NFL Training Camp Notables: AFC North Running Backs

NFL Training Camp

Pittsburgh Steelers – After 2013, the Steelers need a running back overhaul. The ground game had not exactly been the team’s strength in the past few years, but ranking 27th in the NFL last year meant lots of guys had to go. Top runner LeVeon Bell is the lone survivor, and now the team hopes former New England Patriot LaGarrett Blount and the fastest rookie in the league can get them out of the AFC North with a better record than 8-8.

LeVeon’s first-year stats, while solid, were not particularly notable. He only averaged 3.5 yards per carry, but also served as a workhorse with an average 24 touches per game, while proving he could add value to the passing game with 45 catches. Behind him on the initial training camp depth chart is Blount, who last year split carries with Stevan Ridley and earned nine touchdowns in the process. Blount averaged a healthy 5.0 yards per carry and should be a valuable change of pace back, especially around the goal-line.

Behind Bell and Blount, the third spot is up for grabs, but one player is running ahead of the pack, literally. The Steelers’ 2014 third round pick was Kent State’s Dri Archer. Archer is the fastest player on the team, possibly the fastest player in the NFL, and posted the second fastest numbers at the Scouting Combine…of all time. He is small – 20 pounds lighter than Jamaal Charles – and played in the lightweight Mid-American Conference, but his possible upside is so great, it may be impossible not to let him see the field this year.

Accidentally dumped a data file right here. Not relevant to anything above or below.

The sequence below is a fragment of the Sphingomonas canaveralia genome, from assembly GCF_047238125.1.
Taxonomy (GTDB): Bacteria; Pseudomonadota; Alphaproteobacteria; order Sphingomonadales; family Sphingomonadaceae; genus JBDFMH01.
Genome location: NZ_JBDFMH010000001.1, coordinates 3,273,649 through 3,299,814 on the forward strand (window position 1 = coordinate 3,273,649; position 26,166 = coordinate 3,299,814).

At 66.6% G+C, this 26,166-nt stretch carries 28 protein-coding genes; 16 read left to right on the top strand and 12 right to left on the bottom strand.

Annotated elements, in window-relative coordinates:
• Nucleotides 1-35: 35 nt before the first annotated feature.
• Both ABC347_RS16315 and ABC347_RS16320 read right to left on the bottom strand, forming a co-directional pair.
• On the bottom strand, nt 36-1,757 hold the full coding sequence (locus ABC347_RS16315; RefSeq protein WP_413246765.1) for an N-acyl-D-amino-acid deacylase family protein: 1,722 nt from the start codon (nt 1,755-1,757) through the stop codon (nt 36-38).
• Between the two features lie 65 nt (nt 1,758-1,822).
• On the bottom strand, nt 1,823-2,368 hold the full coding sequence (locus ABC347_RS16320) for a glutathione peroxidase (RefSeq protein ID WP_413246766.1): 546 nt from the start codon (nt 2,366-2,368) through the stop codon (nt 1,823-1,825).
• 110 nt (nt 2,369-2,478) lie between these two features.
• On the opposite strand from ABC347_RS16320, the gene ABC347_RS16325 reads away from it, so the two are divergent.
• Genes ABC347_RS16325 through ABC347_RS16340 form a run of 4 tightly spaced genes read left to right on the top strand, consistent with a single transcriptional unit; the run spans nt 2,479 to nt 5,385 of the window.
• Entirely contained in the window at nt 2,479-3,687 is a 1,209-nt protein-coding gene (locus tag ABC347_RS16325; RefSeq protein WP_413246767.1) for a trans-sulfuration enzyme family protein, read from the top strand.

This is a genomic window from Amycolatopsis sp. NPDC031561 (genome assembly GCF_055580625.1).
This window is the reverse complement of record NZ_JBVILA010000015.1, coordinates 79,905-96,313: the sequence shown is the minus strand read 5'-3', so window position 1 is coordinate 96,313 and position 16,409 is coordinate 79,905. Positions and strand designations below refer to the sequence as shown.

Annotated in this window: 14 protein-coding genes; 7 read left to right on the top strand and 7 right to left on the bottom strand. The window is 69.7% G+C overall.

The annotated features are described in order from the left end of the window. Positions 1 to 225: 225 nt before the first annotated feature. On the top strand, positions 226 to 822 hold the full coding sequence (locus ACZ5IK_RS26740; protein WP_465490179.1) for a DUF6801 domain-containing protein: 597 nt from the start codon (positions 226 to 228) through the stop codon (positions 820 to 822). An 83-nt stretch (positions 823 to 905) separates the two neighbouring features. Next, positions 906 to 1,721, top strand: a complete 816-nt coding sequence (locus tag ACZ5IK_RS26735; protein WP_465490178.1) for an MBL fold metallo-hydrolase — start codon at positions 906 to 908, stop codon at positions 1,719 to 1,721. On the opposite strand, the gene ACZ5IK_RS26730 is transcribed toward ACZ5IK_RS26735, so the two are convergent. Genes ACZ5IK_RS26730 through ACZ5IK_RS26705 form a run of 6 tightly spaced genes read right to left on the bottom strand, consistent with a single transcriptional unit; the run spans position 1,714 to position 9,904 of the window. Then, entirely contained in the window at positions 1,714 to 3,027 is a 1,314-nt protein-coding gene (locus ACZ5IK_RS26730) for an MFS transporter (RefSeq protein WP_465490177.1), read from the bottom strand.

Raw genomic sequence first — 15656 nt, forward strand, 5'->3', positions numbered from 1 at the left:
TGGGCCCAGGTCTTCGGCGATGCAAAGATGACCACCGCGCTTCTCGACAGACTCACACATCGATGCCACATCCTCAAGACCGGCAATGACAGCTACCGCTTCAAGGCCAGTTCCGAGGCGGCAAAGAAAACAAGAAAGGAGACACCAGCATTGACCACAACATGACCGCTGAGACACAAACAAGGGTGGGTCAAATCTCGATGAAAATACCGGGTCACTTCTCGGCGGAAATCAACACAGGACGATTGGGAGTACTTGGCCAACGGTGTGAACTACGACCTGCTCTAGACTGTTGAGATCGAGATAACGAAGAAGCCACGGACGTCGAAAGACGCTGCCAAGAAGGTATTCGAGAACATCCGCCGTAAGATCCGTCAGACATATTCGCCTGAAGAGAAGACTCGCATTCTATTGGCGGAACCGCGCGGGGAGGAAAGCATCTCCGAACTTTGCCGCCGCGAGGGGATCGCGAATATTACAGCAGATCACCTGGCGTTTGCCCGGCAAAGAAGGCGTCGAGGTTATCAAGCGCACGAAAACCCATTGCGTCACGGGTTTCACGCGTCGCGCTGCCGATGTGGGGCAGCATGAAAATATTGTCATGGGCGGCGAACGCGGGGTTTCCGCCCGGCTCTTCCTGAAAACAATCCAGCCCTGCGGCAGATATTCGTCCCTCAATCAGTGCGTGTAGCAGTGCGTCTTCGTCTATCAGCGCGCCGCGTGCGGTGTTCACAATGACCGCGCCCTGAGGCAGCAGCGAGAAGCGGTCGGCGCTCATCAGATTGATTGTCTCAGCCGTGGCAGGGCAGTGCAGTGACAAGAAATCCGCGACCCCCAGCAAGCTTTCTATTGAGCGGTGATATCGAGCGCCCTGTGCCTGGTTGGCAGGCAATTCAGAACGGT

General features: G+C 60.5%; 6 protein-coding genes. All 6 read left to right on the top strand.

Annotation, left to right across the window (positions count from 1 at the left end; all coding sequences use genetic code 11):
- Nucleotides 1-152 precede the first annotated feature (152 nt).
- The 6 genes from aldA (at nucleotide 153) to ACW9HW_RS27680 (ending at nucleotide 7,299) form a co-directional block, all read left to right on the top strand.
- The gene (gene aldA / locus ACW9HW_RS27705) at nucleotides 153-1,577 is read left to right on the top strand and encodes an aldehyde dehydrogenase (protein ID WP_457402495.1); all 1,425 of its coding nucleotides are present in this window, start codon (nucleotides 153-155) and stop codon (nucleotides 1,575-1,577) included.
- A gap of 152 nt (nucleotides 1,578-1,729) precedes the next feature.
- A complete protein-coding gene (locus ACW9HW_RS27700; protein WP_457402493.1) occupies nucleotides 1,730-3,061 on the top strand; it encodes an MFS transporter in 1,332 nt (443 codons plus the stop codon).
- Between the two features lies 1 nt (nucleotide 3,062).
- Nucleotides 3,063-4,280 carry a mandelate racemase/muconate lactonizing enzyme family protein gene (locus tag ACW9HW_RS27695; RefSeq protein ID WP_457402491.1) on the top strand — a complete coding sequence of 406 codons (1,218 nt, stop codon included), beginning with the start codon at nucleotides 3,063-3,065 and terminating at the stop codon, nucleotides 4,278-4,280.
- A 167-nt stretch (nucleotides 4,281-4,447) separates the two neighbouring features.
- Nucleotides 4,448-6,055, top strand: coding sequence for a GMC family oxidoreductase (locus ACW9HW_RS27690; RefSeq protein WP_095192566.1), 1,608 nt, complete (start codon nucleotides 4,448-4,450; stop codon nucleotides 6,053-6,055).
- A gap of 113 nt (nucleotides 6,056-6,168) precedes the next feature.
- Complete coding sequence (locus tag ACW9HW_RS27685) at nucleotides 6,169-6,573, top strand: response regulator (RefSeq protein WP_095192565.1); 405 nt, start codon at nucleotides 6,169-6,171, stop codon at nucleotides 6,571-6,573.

Behind Bell, Blount, and Archer are names like Miguel Maysonet, Tauren Poole, Alvester Alexander and Jordan Hall, an interesting group only because last year the team had Jonathon Dwyer, Felix Jones, and LaRod Stephens-Howling – all league veterans. Certainly the Steelers are saving money, but one injury and the team could be in a tight spot.

As if on cue, LeVeon Bell tweaked his hamstring and had to leave practice early over the weekend. There is no timetable for his return.

NFL Training Camp

Cincinnati Bengals – The 2013 AFC North champions have started training camp with one of the NFL’s rising young stars, a notable number two rookie, and question marks about who should back them up.

Giovani Bernard is the unquestioned number one, and likely a more important offensive weapon for the team than A.J. Green. Not only is he a compact and explosive runner, he can catch the ball as well as any back in the league. The team is planning to make him a significant part of their passing attack, possibly even lining him up at wide receiver for certain plays.

Rookie Jeremy Hill is the team’s consensus number two. The 6’1, 238 pound LSU Tiger is big and slow, but he will grind out yards and add a nice one-two punch to compliment Giovani’s quick running style. Character issues dogged him through college, and kept his draft value lower than it should have been, but the Bengals have likely found a runner who can immediately step in and even lead the team if Giovani goes down.